It is the vast reach of the rule that has alarmed observers, along with the absence of an explanation of how the information will be used. There are certainly circumstances under which consular officials reviewing visa applications would want to look at a would-be traveler’s social media to verify a fact or to follow up on a security concern. But systematically reviewing the accounts of anyone who seeks to enter the United States is, according to the government’s own pilot programs, unlikely to be effective — and likely to chill speech on communications platforms essential to everyday life.
The chilling risk is heightened under a White House that has given people reason to think they should be careful. President Trump started his campaign by declaring that Mexicans are rapists. He kicked off his time in office by trying to keep many Muslims from entering the country. One criterion his administration hopes to consider in an overhauled immigration system is whether a citizen-to-be has demonstrated an interest in “patriotic assimilation.”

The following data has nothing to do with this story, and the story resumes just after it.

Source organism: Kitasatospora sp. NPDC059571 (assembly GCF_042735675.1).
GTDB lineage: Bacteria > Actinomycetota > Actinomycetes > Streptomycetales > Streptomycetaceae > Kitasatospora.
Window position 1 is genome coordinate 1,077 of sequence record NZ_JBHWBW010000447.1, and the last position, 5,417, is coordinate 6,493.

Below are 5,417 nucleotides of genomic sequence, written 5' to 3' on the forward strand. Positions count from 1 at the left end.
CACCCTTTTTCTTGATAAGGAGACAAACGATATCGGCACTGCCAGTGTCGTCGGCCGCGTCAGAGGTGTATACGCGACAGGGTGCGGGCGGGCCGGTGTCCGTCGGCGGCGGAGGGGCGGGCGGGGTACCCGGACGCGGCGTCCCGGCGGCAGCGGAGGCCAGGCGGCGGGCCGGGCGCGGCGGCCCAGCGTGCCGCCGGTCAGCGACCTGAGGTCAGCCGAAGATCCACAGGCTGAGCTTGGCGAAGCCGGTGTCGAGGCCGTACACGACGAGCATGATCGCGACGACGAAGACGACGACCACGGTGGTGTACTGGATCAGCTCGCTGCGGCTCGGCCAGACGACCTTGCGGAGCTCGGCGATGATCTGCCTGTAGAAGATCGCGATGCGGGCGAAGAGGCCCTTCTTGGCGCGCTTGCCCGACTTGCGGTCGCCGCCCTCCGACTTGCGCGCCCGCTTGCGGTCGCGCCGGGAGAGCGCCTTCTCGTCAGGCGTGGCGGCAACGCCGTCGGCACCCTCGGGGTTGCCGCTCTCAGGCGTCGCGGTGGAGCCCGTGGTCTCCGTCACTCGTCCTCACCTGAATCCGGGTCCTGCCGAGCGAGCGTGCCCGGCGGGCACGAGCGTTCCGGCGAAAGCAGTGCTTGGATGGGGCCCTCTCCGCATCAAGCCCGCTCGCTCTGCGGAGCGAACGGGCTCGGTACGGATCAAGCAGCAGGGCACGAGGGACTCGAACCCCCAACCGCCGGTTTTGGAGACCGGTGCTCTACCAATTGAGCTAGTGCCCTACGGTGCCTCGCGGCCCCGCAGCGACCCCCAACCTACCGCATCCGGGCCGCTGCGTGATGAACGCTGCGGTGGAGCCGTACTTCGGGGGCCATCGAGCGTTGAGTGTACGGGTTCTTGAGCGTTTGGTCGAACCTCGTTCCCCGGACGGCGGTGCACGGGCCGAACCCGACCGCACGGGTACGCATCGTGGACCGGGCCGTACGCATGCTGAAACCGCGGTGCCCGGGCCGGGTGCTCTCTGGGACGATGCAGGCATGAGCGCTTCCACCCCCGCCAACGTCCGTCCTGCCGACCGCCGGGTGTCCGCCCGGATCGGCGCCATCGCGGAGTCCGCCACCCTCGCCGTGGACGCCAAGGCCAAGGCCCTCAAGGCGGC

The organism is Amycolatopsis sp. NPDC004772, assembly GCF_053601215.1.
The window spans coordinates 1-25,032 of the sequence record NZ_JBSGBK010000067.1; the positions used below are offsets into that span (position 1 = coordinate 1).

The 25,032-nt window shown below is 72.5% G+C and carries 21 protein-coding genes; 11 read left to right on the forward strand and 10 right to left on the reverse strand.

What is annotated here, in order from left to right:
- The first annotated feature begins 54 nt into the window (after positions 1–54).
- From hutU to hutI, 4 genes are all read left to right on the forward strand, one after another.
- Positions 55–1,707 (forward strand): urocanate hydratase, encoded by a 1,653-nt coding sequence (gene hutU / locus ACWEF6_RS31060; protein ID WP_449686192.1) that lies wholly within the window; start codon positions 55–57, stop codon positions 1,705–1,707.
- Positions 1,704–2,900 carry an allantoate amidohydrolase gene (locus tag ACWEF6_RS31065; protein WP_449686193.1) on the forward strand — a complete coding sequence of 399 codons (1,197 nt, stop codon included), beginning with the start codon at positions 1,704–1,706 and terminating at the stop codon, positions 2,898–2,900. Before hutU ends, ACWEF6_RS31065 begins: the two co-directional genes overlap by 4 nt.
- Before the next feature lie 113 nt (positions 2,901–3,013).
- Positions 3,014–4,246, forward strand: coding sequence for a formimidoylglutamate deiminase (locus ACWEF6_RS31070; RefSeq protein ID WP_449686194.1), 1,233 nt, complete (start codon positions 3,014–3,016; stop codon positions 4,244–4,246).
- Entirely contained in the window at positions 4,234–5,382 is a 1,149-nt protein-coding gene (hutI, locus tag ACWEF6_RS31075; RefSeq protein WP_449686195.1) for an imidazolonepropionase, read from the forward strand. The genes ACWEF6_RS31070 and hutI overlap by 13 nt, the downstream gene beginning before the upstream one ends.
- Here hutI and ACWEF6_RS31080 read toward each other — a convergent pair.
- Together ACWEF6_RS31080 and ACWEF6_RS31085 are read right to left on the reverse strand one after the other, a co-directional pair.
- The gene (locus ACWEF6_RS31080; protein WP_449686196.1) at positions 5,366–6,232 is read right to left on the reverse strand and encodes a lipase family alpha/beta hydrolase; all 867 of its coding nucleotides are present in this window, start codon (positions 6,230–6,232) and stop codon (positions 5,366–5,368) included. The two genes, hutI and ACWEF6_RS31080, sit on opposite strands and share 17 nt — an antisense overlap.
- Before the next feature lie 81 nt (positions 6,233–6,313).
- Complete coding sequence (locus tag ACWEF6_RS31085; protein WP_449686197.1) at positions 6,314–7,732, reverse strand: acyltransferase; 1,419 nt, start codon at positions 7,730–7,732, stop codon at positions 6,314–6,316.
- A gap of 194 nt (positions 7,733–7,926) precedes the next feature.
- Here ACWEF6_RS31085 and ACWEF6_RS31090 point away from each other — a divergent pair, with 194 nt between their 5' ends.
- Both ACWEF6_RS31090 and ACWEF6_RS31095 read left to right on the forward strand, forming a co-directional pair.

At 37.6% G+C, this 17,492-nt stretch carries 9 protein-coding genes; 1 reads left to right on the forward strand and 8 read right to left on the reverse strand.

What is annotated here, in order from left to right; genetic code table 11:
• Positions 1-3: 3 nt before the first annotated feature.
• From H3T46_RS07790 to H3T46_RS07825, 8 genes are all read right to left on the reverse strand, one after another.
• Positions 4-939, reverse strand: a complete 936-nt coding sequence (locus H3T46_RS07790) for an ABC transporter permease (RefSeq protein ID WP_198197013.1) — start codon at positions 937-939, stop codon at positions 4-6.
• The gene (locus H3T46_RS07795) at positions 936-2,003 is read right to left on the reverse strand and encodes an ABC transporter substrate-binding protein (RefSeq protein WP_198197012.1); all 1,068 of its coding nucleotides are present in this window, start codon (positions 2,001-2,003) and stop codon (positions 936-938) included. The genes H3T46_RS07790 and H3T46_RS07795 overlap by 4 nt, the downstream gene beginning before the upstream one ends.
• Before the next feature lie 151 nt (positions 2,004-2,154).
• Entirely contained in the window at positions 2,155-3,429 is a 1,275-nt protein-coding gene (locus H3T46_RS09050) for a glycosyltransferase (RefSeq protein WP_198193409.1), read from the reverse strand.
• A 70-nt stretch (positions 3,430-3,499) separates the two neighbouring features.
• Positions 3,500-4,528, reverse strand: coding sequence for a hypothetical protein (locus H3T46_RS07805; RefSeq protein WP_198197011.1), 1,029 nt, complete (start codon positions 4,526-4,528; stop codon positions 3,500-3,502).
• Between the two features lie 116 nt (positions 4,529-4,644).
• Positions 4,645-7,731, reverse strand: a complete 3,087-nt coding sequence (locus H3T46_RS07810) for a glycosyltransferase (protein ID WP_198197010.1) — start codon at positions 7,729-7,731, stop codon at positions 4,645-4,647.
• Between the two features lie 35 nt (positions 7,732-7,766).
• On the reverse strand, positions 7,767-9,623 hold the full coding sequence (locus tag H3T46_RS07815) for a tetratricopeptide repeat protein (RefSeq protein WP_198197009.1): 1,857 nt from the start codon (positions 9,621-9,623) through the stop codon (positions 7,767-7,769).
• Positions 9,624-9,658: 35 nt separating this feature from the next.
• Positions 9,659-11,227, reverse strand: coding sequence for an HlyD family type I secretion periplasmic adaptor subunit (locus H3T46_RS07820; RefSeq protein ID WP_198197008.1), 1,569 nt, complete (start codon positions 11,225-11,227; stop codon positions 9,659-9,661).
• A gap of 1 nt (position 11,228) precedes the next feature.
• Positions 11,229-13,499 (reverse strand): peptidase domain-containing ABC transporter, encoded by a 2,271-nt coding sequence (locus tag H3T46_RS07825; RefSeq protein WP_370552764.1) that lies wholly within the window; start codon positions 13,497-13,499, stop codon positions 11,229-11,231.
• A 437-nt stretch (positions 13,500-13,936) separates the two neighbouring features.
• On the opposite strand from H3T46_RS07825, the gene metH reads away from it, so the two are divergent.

A Yemeni journalist working for the Associated Press was recently denied a visa to travel to New York to accept the Pulitzer Prize for international reporting. The State Department had no comment on the reason. A negotiator for Palestinian rights who has long been visiting this country also had her application rejected.
The security imperative of any vetting mechanism must be weighed against the risk it poses to keeping the United States open to people of all countries, cultures and political persuasions. Before it asks for millions of people’s personal information, the Trump administration should prove it has gone through that calculation and come out on the right side. Its record makes that impossible to take on faith.